Meanwhile, China’s own initiatives in Nepal continue to struggle. In May 2017, Nepal and China signed an agreement to cooperate on the BRI, an initiative on which Xi has staked his personal legacy. Although there was much enthusiasm over BRI projects in Nepal, progress has been disappointing. Nepali experts listed the lack of progress in BRI projects at the top of the agenda of Wang’s visit to Nepal.
The initiative figured prominently during Wang’s meeting with Communist Party of Nepal-Maoist Center chief Pushpa Kamal Dahal and Communist Party of Nepal-United Marxist Leninist (CPN-UML) leader Khadga Prasad Oli. Both leaders asked China to expedite BRI-related projects.
However, statements from the foreign ministries of Nepal and China differed in how the BRI was discussed. While Beijing expressed support for Nepal’s deeper participation in the BRI, Nepal’s Ministry of Foreign Affairs made no mention of the initiative.
Deuba’s lukewarm response to funding BRI projects via short-term, high-interest loans indicates that China and Nepal need further consultations in this regard. None of the nine agreements signed during the visit relates to BRI projects. Wang left Nepal without any tangible progress in this regard.
Third, Wang’s visit also came at a time when Nepal’s political scene is fluid. Local elections are slated for May and parties are in the midst of discussing electoral alliances. Constituents of the ruling coalition are exploring if they can go to the polls together. Meanwhile, the main opposition party, CPN-UML, is also looking to form alliances, though it argues to the contrary in public. China would like to get a sense of where Nepali politics is headed going forward. It was stung by its failure to understand Nepali politics in 2020; its officials kept attempting to keep the united Nepal Communist Party (NCP) together when the intra-party divisions were beyond repairable.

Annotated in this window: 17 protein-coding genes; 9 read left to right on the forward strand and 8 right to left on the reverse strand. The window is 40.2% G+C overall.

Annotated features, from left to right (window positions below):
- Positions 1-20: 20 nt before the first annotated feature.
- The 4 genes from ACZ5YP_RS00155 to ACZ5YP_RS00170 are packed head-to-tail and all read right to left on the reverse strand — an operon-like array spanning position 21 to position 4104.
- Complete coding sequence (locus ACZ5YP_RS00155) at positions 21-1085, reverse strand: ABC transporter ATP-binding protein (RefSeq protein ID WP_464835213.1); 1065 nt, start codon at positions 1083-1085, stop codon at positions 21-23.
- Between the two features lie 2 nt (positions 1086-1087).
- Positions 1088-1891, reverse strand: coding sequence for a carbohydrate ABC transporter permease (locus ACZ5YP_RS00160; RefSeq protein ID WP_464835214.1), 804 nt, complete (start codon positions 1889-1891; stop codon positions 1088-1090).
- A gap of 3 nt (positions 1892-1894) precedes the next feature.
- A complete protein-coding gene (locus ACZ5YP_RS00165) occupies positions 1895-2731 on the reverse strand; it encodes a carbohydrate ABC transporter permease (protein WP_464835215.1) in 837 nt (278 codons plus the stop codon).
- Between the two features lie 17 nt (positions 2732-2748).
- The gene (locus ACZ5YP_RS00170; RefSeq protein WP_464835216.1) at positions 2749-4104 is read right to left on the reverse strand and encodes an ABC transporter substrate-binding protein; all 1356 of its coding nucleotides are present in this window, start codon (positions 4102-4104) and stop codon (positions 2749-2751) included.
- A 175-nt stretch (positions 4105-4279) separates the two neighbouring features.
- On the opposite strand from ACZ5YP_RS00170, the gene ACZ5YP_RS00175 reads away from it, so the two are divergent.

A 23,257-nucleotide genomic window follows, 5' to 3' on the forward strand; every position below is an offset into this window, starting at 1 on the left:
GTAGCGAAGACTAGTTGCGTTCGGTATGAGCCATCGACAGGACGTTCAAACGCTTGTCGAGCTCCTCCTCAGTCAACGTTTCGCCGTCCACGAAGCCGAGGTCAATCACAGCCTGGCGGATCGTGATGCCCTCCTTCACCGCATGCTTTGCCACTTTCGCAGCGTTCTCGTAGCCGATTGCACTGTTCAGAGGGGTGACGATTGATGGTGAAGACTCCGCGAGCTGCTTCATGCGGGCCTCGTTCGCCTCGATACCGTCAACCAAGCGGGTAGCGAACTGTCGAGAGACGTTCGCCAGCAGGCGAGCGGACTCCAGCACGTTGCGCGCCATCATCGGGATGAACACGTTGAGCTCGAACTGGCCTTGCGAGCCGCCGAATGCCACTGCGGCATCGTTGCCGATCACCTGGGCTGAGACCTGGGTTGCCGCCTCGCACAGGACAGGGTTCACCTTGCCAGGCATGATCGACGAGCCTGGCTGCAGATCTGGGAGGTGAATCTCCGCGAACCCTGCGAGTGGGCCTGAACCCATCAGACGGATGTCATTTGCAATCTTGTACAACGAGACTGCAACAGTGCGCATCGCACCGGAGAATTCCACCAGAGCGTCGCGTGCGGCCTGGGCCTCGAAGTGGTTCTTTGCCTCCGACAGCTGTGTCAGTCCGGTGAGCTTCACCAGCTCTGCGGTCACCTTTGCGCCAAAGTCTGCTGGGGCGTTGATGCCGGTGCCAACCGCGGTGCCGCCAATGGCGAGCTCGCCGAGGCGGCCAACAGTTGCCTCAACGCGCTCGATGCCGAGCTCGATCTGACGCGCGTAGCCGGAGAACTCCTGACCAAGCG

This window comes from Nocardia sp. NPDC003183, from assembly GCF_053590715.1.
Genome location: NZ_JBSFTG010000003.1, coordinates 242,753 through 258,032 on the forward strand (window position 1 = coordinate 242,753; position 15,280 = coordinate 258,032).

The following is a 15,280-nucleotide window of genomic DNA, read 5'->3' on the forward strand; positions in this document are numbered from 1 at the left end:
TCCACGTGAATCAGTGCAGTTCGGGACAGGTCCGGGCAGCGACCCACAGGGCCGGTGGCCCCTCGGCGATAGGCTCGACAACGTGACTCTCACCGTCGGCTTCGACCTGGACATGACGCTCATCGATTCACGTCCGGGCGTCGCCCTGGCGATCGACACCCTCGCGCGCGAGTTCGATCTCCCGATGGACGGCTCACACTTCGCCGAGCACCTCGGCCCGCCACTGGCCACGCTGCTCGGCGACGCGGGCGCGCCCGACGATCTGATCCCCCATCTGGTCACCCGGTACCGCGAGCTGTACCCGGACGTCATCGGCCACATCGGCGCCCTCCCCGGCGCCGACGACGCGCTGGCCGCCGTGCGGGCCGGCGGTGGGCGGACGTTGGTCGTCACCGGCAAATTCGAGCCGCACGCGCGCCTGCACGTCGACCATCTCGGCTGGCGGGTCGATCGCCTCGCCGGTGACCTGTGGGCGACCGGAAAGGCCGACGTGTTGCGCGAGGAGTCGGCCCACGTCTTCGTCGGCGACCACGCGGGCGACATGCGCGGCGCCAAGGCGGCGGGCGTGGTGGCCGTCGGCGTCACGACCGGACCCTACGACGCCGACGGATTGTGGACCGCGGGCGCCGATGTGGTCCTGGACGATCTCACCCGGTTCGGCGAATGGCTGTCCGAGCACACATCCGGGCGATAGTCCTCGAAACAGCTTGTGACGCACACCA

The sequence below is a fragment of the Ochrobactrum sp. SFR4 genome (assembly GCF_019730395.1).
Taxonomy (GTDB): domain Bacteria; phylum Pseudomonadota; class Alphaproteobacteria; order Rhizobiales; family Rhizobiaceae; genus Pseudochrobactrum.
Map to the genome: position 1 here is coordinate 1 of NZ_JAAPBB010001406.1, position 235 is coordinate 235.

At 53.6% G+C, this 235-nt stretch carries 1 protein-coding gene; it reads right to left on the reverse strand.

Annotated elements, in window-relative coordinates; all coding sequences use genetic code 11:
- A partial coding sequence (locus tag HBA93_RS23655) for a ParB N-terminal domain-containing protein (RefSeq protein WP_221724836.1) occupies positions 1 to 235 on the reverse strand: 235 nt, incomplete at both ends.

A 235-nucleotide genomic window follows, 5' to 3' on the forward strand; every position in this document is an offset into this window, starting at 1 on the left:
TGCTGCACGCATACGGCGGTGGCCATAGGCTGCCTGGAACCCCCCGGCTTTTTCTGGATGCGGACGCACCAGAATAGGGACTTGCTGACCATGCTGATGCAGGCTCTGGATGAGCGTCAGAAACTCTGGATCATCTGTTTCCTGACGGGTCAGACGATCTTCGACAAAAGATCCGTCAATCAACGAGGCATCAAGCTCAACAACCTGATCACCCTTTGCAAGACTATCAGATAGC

Wang might have hedged his bet now when he stated that China would engage with all political parties in Nepal even if there is a change in the international scene or domestic situation.
The visit also saw the two sides make some progress on other bilateral issues. Wang pledged that China would provide the development assistance that Xi pledged to Nepal during his state visit in 2019. The two countries underscored the need to operationalize two trading points fully. Additionally, they agreed to carry out a joint inspection of the China-Nepal boundary for alleged border encroachment, which is an irritant in bilateral relations.
China has had a rude awakening in Nepal over the last couple of years. First, it failed in its attempt to keep the communist parties together in 2020. Second, Nepal ratified the MCC despite Chinese qualms. Finally, the flagship BRI project has not moved forward.
Wang’s visit was an opportunity for China to understand why its increased engagement in Nepal has failed to deliver results. Wang was not in Nepal to announce new big projects. For Nepal, it was an opportunity to assuage China that Kathmandu, and its political parties, would address legitimate Chinese interests in Nepal’s conduct of its foreign policy.
If such an understanding was reached, Wang’s visit would have achieved its purpose.